Metro's ongoing support of student photography
continues with work we produced recently with some of the University of Westminster MA Documentary Photography and Photojournalism graduates for their exhibition ‘In Our Time’ which opens this month.
The exhibition features photographic and video works of 16 graduating and 2 interim students from 12 countries. This wealth of backgrounds creates a diverse range of visual practices and techniques which explore timeless issues of human existence; conflict, cultural identity, community, health and other pertinent themes are approached with new contemporary perspectives. Ben Edwards the course leader describes the work: “the nature and discourse of photography is forever attempting to reinvent itself, as this year’s MA students have been investigating innovative visual semantics to represent stories and subjects.”
A variety of Metro’s expert services have been used for the exhibition working with students Jake Vyner, Kevin Percival, Alena Vasilyeva and Clare Bennett producing and mounting C Type prints
as well as utilising our direct to media
printed creating images on Dibond
, both particularly durable and light-weight substrates ideal for simple, non-archival exhibition hanging.
US born Jake Vyner
is exhibiting images from his project as a foreigner observing the class structure within popular British sport. Despite recent research showing that Britain now has seven social classes versus the traditional three, it can be argued that this transformation in class structure has not reached some aspects of sport in the UK.
work ‘After-Like’ looks at the way in which photography has played a large part in how we memorialise our dead; from Victorian era postmortem photography featuring a deceased loved one posing as though alive, to early special-effect techniques superimposing an image of the deceased into a group portrait. In today’s digital realm the practice continues, as people die in real life their carefully curated online persona can live on, through dedicated sites or social networks.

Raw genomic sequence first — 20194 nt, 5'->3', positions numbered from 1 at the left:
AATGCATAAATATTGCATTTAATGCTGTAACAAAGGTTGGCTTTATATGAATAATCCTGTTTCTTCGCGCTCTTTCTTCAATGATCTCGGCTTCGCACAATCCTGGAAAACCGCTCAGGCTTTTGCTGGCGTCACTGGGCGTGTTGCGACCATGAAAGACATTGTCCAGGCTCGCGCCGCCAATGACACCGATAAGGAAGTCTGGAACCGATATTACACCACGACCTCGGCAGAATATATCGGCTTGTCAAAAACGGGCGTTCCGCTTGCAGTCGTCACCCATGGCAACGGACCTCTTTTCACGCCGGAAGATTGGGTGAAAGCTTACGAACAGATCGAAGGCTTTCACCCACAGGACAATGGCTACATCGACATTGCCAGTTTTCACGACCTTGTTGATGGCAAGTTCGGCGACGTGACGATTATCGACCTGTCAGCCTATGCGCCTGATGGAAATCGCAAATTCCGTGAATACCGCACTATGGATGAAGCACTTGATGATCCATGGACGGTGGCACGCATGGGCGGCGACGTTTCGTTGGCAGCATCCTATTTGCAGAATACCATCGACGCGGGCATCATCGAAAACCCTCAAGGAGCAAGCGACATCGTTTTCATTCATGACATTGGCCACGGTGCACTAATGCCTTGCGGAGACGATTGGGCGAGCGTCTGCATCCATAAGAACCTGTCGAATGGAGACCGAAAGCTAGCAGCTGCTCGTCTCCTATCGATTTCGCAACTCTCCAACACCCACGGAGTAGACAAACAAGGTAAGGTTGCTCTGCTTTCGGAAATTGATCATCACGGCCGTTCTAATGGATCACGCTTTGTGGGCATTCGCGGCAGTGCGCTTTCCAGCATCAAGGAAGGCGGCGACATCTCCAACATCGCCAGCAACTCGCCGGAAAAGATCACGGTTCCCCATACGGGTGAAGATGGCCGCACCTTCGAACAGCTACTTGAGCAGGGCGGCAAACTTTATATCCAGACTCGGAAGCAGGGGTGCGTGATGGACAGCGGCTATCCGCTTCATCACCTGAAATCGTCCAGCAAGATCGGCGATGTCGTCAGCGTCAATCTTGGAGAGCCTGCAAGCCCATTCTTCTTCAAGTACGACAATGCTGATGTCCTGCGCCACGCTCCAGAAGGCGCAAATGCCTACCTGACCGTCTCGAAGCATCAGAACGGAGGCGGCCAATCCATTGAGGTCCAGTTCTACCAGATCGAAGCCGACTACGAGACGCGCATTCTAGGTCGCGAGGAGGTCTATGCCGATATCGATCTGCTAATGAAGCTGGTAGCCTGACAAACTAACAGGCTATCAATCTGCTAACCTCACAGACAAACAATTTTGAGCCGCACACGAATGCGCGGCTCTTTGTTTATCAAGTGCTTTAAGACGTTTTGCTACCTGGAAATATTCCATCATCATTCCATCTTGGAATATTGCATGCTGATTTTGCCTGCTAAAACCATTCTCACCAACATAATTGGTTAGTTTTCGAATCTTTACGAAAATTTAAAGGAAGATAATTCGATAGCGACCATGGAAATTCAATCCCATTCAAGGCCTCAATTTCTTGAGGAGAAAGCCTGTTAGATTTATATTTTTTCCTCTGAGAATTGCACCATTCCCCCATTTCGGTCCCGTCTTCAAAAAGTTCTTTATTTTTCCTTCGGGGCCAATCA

‘Red Human’ by Alena Vasilyeva
focuses on the confusion around what took place in the then Ukrainian peninsula of Crimea, in March 2014. Two polls conducted by American and German research companies since then respectively showed almost identical results that around 82% of Crimean population support partition with Ukraine. ‘Red Human’ looks at why people support Putin’s repatriation of the Crimean region, exploring the cultural shift from Communism to consumerism, and identifying a particularly Soviet psyche, which despite the disintegration of the Soviet Union, still exists.
‘This is Not a Game’ looks at the abundant imagery of war in our society, exploring the way in which war is glamorised, packaged and sold to us in many forms – from current news imagery of modern conflicts, to remembrance parades, air shows, video games and of course films. This project explores this phenomenon of and engages with the popular mythologies of war; specifically focusing on their manifestation in the deeply embedded, psychological aspects of war-play. The images question how comfortable our society has become with conflict, through the associated objects, landscapes, and those who play.
‘Bloodhound’ by documentary photographer Emma Louise Charalambous
looks at how the Ministry of Defence tackles the prevalence of Post Traumatic Stress Disorder (PTSD) in its veterans, which is rising alarmingly. It gives an insight into the psychological journey a soldier goes through between leaving the battlefield and returning home, tackling one of the least talked about after-effects that wars have on the people fighting them.